Obviously it is always a balancing act. Sometimes people have more time than money, other times people have more money than time. As a perfectionist that always likes to understand how everything is done, even if I don’t plan on doing it myself, I have always struggled with letting people do some things. The way I try to think about it nowadays is this: How much money will it cost me to pay somebody to do this? How much time will I really gain by subbing this out? If somebody offered me that amount of money for that amount of time, would it be worth my trouble to do it? The truth is many tasks can be subbed out cheap… But other tasks cost a lot of money. I do a lot of my own legal work in the industry I work in, because if I didn’t I’d be paying some attorney hundreds an hour to do a less thorough job than I do. THAT is worth my time. Cutting my grass? Not so much. Fixing a broken toilet handle… If you have a cheap handy man maybe hire it out, if you’re calling a plumber who will charge hundreds for it, maybe not. Then there is also the fact that often times people don’t actually increase their productive work when they sub stuff out, they just have more slack time. Sometimes this is okay. If you’re working 80 hours a week, more slack time is probably a good thing… But if you’re working 35 hours a week, do you REALLY need to be subbing out another 5 hours a week worth of work? Maybe, maybe not. Either way, one needs to consider if they’ll actually be more productive with the time they save, or just waste more time on leisure, and decide if they want the time or money more. Bottom line is think thing through logically and make a rational decision based upon real reasons. One should never try to sub out nothing OR sub out everything just as a reflexive thing.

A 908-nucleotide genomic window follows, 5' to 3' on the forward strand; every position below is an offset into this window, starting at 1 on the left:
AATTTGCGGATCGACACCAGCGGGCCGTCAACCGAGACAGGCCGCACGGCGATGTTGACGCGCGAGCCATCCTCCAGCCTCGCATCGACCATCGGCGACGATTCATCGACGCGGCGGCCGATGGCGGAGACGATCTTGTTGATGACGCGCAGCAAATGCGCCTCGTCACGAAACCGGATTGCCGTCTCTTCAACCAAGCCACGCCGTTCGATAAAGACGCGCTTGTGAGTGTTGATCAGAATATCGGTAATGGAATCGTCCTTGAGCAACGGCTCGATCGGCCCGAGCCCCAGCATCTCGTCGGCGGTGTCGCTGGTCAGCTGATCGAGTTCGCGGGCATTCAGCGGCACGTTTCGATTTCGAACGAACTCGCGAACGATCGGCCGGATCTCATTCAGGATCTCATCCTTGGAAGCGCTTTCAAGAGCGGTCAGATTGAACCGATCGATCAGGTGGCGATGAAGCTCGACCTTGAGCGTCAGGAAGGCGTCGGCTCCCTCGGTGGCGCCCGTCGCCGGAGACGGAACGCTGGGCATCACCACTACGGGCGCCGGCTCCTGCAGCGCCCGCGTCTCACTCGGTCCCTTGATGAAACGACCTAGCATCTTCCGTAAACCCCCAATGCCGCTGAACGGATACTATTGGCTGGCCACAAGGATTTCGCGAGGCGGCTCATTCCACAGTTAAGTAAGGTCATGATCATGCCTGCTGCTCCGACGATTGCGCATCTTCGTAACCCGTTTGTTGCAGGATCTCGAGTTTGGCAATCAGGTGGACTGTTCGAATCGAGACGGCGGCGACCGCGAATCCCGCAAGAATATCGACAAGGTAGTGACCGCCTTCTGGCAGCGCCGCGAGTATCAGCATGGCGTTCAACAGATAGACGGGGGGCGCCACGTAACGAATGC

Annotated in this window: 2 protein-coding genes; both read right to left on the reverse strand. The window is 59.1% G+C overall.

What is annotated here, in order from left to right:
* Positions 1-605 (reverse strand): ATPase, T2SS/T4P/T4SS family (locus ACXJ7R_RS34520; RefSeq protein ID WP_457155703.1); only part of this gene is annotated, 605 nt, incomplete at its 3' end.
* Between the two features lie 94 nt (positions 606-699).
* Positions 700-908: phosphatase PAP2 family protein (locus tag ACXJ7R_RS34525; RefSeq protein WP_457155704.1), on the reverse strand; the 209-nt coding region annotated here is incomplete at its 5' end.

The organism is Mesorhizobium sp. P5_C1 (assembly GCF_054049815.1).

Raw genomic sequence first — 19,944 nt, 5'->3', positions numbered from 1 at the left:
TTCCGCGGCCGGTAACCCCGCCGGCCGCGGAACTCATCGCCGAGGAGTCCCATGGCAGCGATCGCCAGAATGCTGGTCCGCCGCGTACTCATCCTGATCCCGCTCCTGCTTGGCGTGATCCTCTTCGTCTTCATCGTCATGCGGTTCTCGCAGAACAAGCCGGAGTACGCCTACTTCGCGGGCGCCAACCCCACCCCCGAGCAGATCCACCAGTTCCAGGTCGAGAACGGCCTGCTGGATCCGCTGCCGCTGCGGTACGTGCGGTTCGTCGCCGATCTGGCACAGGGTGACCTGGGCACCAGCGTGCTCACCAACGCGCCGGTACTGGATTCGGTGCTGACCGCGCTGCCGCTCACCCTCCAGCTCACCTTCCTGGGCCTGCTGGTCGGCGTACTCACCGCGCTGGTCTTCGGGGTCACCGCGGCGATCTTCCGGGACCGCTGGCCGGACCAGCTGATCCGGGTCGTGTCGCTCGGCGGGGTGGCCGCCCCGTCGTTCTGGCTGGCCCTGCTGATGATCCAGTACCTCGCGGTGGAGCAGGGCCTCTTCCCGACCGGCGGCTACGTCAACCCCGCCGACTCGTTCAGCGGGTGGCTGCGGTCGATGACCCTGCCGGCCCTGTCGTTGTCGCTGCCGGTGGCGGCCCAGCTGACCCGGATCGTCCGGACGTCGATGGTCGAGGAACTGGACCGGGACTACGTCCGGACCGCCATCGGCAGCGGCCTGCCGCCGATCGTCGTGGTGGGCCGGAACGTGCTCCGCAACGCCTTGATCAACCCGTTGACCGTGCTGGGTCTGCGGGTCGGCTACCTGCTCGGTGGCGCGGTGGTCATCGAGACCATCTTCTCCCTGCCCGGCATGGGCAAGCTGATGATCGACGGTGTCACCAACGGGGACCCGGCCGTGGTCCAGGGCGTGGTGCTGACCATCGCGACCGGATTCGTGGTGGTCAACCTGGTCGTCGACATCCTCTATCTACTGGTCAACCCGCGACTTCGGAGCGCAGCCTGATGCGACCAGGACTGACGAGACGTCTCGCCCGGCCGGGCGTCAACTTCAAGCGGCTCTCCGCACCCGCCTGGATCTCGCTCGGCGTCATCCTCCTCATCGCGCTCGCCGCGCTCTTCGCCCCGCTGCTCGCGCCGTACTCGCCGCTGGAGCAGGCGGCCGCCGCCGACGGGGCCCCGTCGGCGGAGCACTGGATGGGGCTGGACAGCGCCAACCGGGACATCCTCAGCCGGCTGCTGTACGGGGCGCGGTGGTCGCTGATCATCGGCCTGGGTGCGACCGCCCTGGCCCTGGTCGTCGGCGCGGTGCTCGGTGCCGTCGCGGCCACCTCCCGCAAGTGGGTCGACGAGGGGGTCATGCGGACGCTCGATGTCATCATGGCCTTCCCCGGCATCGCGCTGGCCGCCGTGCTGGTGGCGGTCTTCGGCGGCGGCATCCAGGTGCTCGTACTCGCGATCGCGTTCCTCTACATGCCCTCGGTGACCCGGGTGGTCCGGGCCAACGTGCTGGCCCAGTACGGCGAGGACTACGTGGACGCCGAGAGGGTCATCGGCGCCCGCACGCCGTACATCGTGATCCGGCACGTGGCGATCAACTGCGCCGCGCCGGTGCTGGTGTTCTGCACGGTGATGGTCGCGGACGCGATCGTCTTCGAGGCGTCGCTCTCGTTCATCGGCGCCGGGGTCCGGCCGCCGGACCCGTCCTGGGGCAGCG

Jiri Strnad from Houston, Texas
    Replied 11 months ago
    Good article, I made the mistake as a new Realtor many years ago, getting bogged down in the weeds. Focused on technology, and tools, and marketing, websites, how to's, etc. I was a boy scout, engineer, do it all kind of guy. I realized later, I should have focused on one thing. That's getting clients. Focused on clients, talking to clients, talking about homes, and going to places that have clients. All the other stuff could have been farmed out. The key thing, that 99% of realtors don't do, is make relationships. That is why the client chooses you. It's the relationship. Most of the other work can be done, probably better, by someone else. My company was started to help guys and girls like me, to focus on that, and not the little stuff. This is a good place to start.